Here is my point. The educational framework established within the university, practiced on a daily basis in classes and athletic courts, will win out in the long run. It will establish the means through which students, by being the kinds of students the school desires, will shape the future of the institution. Public pronouncements and God-talk from administrators will be read critically by the students who have walked the campus and interpreted appropriately.
It’s been interesting to follow the blogs of graduates of these institutions. As a faculty member, former administrator, and regional accreditor I am pleased to see those graduates express exactly the forms of critical thinking the catalog calls for.
Colleges and universities are not defined by the public pronouncements of officials. They are defined by the graduates who go forth into the broader society, practicing what we’ve tried to teach. One of those bloggers, Sarah Jones, wrote
In other words, I was allowed to think. And I was allowed to debate my conservative classmates–including men, who seemed unharmed by their contact with my female opinions.
As it happens, she currently identifies as an atheist. Whether she maintains that status or not, she reflects the kind of thoughtful graduate who carefully reflects on what she sees around her and uses her critical thinking to make sense of the world. Her experience as a student at her school and hundreds like her who still express Christian faith (albeit it in a more complex form than when they were freshmen) are the lifeblood of the institution.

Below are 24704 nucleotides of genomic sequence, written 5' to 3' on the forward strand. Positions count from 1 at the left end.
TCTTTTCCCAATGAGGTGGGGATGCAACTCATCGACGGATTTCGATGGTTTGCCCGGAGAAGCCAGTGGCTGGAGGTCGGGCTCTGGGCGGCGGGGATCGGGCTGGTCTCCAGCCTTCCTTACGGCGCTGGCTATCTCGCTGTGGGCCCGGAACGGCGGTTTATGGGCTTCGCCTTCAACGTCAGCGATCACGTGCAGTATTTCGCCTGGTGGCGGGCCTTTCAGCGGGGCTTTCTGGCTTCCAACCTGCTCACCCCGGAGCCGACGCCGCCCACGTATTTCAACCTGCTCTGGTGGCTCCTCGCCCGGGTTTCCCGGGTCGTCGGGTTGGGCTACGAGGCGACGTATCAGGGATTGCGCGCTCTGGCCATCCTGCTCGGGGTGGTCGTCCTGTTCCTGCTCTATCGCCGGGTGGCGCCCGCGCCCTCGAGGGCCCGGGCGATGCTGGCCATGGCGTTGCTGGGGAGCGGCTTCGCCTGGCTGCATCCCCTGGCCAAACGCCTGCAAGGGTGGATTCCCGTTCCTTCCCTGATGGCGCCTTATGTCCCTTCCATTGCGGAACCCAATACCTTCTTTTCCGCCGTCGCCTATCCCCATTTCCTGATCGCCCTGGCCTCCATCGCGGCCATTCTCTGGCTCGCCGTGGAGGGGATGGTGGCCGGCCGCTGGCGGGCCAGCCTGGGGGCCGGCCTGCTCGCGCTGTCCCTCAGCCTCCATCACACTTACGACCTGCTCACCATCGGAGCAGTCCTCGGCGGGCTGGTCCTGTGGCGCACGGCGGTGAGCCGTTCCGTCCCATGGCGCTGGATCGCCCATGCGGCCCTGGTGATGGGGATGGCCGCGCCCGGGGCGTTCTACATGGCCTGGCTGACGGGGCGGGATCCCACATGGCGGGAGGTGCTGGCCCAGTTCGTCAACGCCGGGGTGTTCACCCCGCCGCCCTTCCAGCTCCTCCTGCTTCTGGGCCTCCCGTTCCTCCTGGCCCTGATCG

One of the interesting thing about the so-called “protest” at Wheaton was that it was not only mild but was well-intentioned. The students weren’t trying to block the speaker but were attempting to make clear that the speaker’s story was but one version and shouldn’t be seen as normative. That’s a nuanced appropriation of the nature of critical thinking.
I wrote my book to celebrate exactly this dynamic in the lives of students. To show how their learning allows them to address the complexities of the postmodern world. In the long run, they are changing how Christian institutions operate. In the short term, we may see crises like those at Cedarville and Bryan. But they are not the end of the story. It’s but a disruption along the road we are headed down.
The future is bright. All we need to do is keep developing the kinds of graduates we’ve been saying we wanted all along.